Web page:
'...The only alternative to the typically fruitless hope of getting one’s partner to change, is to simply accept that they’re never going to. To accept their idiosyncrasies as a part of their, and your, life. Yet this can seem like its own quixotic quest; someone can desire to accept their significant other’s flaws, and yet truly struggle to move this sense of acceptance from their head to their heart. -- Let me suggest a paradigm that I think is most helpful in making this mindset shift. Through it, you can come to not only accept your partner’s “flaws,” but even appreciate them. -- We typically think of the things we love about our partner, and the things we dislike, as being sorted into two very separate categories. The reality, however, is that they’re often inextricably linked. They’re two sides of the same pole of energy — one a “light” side, the other a “shadow” side. -- A wife loves that her husband is a man’s man, who’s rugged and stoic and makes her feel safe, but she dislikes that he isn’t more empathetic and emotionally expressive. The energy that fuels his very masculine side, however, is the same that inhibits his tenderness. -- A husband loves that his wife is artistic and creative, but he dislikes how flaky she is about keeping plans. The energy that gives her that more esoteric side, however, is the same one that makes her mind a little more spontaneous and scattered. -- The same energy that creates the side of someone that you love, is frequently also responsible for the side that drives you crazy. You thus shouldn’t pine for an impossible scenario where you can retain that which you adore, and excise the part you do not; you can’t pick up one end of the stick, without picking up the other! Once you recognize that someone’s flaws are just a different manifestation of the same energy in them that you love, these faults become easier to accept.'
psychology  relationships  humility 
november 2018 by adamcrowe
YouTube -- [Alain de Botton]: Why None of Us Can Escape Catastrophe
'We are nowadays sold the story that we can, with a bit of luck, all have relatively pain and error free lives. But in fact, life is fundamentally catastrophic and tragic in structure. None of us will get through this life without some grave and searing reversals. It isn't that we've been cursed. We're just human – and we need to be prepared and have plenty of compassion for ourselves and others.'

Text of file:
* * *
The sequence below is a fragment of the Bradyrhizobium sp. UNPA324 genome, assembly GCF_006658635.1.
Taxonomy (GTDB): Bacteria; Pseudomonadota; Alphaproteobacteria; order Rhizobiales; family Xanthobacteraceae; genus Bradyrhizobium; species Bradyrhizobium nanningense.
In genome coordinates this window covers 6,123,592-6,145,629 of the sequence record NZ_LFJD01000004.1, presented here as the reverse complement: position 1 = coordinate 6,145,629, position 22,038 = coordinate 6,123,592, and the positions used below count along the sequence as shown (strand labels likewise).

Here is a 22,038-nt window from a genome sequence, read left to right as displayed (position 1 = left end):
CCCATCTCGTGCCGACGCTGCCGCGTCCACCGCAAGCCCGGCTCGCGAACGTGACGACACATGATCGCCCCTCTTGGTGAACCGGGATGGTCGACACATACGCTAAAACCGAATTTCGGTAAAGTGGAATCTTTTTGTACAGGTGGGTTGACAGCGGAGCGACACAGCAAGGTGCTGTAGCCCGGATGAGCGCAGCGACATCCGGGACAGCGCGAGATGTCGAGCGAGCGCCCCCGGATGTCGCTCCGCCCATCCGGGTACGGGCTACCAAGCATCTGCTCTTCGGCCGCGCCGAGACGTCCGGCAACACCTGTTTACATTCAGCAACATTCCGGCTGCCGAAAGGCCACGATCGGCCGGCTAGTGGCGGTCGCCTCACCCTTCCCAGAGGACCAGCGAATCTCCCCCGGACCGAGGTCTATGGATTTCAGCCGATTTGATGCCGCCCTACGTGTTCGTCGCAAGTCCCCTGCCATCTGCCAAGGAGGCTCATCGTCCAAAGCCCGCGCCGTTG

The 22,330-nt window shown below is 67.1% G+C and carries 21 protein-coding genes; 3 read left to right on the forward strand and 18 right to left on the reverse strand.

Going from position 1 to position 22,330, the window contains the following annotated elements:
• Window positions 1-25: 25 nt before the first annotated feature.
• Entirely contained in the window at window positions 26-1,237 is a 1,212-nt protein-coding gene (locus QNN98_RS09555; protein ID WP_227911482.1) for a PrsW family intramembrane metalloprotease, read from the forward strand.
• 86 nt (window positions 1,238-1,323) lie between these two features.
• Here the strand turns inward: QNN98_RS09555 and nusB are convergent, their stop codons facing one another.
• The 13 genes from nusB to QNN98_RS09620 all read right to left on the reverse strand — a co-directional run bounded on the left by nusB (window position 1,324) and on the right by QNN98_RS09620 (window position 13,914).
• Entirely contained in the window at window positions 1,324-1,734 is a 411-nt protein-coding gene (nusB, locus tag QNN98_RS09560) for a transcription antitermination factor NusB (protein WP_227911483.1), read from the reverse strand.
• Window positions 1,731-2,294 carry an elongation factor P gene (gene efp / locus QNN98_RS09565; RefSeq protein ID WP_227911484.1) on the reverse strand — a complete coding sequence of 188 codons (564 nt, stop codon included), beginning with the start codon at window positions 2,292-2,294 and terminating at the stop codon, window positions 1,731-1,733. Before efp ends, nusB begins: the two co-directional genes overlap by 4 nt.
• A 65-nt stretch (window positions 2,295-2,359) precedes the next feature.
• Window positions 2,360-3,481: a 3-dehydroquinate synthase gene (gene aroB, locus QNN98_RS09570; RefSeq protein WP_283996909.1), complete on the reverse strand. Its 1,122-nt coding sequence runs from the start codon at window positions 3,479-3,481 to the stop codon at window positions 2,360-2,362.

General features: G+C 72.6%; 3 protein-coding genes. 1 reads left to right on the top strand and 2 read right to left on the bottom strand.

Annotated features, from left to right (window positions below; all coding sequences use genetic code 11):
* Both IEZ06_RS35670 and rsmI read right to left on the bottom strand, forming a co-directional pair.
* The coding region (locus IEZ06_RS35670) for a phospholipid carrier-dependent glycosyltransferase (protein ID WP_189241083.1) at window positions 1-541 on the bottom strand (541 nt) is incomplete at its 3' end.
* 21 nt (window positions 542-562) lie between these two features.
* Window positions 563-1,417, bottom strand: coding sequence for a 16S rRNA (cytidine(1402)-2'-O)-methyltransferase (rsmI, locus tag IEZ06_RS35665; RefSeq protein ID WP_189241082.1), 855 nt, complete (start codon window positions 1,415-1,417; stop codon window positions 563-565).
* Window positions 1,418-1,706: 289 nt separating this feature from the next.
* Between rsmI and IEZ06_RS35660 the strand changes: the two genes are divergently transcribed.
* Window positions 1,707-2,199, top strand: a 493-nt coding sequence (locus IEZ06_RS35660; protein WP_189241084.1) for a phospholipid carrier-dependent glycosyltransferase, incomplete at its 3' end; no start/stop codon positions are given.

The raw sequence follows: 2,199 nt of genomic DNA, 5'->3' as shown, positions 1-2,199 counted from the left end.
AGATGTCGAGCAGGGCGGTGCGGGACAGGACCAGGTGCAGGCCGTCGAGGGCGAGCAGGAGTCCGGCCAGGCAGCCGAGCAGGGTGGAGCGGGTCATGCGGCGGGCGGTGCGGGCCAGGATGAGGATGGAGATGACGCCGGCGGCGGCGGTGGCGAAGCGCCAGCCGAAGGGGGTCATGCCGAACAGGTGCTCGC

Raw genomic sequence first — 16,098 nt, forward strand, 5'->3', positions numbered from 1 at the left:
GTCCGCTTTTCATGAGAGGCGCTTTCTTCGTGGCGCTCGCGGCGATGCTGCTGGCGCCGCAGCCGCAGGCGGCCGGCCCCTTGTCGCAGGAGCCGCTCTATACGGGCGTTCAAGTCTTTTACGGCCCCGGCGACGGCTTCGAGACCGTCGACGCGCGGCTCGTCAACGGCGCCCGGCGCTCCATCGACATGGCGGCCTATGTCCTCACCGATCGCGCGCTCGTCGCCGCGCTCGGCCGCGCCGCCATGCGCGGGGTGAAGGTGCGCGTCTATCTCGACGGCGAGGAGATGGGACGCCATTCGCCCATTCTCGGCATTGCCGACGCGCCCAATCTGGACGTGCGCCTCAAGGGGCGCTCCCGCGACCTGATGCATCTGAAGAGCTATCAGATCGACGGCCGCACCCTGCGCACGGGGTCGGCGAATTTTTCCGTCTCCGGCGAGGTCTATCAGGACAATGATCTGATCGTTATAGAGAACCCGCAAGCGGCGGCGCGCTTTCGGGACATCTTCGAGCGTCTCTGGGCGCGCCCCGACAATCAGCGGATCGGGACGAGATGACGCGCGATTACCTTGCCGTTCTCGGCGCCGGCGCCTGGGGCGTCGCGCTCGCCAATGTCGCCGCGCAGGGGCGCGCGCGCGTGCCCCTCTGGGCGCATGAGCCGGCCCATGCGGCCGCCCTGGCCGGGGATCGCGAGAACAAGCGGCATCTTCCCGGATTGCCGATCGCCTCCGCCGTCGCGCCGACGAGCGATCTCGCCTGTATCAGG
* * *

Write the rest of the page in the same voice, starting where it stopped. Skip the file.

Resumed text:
philosophy  humility  pessimism  stoicism 
november 2018 by adamcrowe
YouTube -- Esther Perel: Finding "The One"
"Every couple has issues; the only question is which are the issues you want to deal with? You pick this person, you deal with these issues; you pick that person, you'll deal with other issues."
psychology  relationships  humility  EstherPerel 
october 2018 by adamcrowe
YouTube -- Emmy van Deurzen: Open up to autumn
'Open up to autumn or to the end of your life when you feel melancholy for the loss of summer but also find the inner peace of mellow appreciation of the bounty still left to enjoy. Change is everywhere. Allow it to carry you forward.' -- Time just gets away from us. ~ Charles Portis
philosophy  existentialism  death  humility  EmmyvanDeurzen 
october 2018 by adamcrowe
If Humility Is So Important, Why Are Leaders So Arrogant?
Indeed, humility in the service of ambition is the most effective and sustainable mindset for leaders who aspire to do big things in a world filled with huge unknowns.
leader  leadership  humility  humble 
october 2018 by johnnyreach
The Book of Life -- Why People Get Defensive in Relationships
'...What is so sad is how easily we (as the accused) might, if only the circumstances were more sympathetic, confess to everything. We would in fact love to unburden ourselves and admit to what is broken and wounded in us. -- The answer is to create a situation where both partners accept that they are flawed but not – on this basis – ever beyond a need for love and kindness, where the mutual need for evolution is taken as a given – and where every well-considered criticism is handled as both correct and yet needing to be wrapped up in extraordinary layers of reassurance. -- There should be a recognition that people don’t change when they are told what’s wrong with them; they change when they feel sufficiently supported to undertake the change they (almost always) already know is due. It isn’t enough to be sometimes right in relationships, we need to be generous enough in our love in order that our partner can admit when they are in the wrong.'
philosophy  relationships  humility  debate 
september 2018 by adamcrowe